If you have lost a child there are several books that you can buy that can help you navigate the grieving process. Losing a child is one of the most difficult experiences that any human being will ever face so you need all the support you can get in order to not be overwhelmed by the pain.
One good book is 'Don' t Take My Grief Away' by Doug Manning. This understanding author talks about how letting go of grief, anger and resentment makes us feel like we are letting go of the child. This book also reinforces the idea that we all need to recover from these experiences in our own time and that they cannot be forced.
If you feel that you are somehow responsible for the child's death as would be the case if there was some kind of home accident then you need a book that tells you how to deal with grief that is mixed with guilt. A good self help book for this matter is 'Forgiving God' by Carla Killough McClafferty. This is by a woman who has been there and it is extremely cathartic and comforting for those who need an emotional release.
Another great book is 'Gone But Not Lost' by David W. Weirsbe. This book teaches you to be patient with your spouse. Many marriages split up after the death of a child and it is just not necessary if the two of you can understand that you may be grieving for the loss in different ways and at different rates.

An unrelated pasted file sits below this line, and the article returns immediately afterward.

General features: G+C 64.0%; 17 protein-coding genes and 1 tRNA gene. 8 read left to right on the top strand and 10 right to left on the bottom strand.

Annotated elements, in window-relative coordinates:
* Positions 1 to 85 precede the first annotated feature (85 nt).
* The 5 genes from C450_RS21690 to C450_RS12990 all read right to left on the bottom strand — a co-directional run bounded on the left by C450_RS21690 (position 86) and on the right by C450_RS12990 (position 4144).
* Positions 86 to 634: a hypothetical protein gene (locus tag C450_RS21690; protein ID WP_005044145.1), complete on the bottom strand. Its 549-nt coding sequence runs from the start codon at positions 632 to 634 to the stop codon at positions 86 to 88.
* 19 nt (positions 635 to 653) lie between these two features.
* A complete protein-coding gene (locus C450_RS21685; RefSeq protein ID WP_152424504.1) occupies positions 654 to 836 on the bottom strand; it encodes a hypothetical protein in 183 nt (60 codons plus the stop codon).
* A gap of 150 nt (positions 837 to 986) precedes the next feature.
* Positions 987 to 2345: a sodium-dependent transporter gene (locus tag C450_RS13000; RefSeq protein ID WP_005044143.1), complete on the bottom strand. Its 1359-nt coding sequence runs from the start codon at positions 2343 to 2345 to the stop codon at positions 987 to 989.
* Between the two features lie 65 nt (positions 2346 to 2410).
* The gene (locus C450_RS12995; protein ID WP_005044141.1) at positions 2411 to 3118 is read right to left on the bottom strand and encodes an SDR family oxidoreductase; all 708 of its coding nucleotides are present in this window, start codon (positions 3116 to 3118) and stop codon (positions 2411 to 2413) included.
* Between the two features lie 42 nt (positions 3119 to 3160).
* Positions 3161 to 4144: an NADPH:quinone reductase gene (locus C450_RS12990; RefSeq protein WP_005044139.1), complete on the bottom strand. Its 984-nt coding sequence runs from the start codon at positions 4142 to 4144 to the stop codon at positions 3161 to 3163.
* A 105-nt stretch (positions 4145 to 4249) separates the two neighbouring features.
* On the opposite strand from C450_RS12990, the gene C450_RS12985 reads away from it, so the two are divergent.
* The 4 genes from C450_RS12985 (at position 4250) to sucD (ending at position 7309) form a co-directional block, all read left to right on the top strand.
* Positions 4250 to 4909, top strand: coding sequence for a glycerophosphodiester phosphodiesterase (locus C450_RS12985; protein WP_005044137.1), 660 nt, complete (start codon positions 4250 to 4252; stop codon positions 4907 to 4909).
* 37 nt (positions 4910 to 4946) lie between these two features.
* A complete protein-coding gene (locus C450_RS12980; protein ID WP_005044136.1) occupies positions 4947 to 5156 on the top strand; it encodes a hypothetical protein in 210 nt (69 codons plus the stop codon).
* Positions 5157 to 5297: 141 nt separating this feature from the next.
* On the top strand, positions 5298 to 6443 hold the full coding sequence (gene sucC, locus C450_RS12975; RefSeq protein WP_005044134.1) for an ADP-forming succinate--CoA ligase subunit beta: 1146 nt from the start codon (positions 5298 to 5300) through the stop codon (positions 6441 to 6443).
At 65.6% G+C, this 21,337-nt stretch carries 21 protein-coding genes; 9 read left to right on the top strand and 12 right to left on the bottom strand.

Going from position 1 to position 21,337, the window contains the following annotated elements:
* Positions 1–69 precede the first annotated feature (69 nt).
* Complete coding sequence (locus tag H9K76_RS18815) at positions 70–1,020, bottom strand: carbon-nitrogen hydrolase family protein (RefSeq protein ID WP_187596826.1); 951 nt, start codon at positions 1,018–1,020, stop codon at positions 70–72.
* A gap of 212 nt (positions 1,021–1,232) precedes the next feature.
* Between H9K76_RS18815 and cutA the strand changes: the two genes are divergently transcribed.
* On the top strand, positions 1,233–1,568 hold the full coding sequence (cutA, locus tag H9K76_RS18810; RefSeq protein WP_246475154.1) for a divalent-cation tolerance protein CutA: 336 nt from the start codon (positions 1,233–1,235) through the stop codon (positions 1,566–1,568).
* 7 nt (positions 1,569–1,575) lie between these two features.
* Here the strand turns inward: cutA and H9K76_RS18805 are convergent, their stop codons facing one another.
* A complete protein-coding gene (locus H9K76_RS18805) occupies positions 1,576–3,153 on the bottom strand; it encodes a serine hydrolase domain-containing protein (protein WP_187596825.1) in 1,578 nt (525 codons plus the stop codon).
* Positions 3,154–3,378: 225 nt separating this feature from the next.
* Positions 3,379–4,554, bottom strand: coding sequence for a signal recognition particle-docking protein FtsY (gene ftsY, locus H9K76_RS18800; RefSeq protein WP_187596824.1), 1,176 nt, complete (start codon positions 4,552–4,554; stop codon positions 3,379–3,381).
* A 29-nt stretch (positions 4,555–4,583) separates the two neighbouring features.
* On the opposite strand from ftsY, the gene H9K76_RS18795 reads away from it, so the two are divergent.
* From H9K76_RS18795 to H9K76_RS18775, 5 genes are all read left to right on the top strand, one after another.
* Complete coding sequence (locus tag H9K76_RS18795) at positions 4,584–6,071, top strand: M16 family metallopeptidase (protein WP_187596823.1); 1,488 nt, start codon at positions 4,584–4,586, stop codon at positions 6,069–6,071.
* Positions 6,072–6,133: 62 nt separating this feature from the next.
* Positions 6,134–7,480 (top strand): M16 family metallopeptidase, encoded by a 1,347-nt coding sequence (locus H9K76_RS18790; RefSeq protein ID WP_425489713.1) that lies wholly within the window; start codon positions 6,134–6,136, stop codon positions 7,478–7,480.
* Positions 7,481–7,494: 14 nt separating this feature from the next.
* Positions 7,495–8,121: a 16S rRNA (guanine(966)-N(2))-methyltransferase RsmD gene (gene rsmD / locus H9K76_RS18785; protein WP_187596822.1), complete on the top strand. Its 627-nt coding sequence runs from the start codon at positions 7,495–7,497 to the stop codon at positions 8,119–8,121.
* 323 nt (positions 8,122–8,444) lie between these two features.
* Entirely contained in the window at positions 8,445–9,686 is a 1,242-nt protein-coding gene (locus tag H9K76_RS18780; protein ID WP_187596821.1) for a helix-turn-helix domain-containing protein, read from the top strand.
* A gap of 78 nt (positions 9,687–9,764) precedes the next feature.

A similar book is called 'Five Cries of Grief' by Merton P. Strommen. It is the journal of both a father and a mother writing about the loss of their son. It reveals the difference between how men and women deal with loss psychologically.
Another sweet and comforting book on the topic is 'Roses In Heaven.' This is by a mother who has lost three children named Marilyn Willett Heavilin. Whether your child was an infant, a stillborn, or an adult at the time of death, this book will help you manage with your loss. Roses in December investigate your emotions and assist the reader in dealing with anger, sadness, depression, and other aspects of grief. This is a must read book for anyone who has ever lost a child, or knows someone who has.
These are also good books to give anyone who has lost a child and who you perceive is having a very hard time. It is better than giving them a pep talk as most bereaved parents feel hurt because it seems that you do not understand their sadness. Giving the person a blank journal into which to write down their thoughts is also a very good idea. In fact writing in journal every day is what most of the authors mentioned in this blog suggest as an outlet for expressing grief.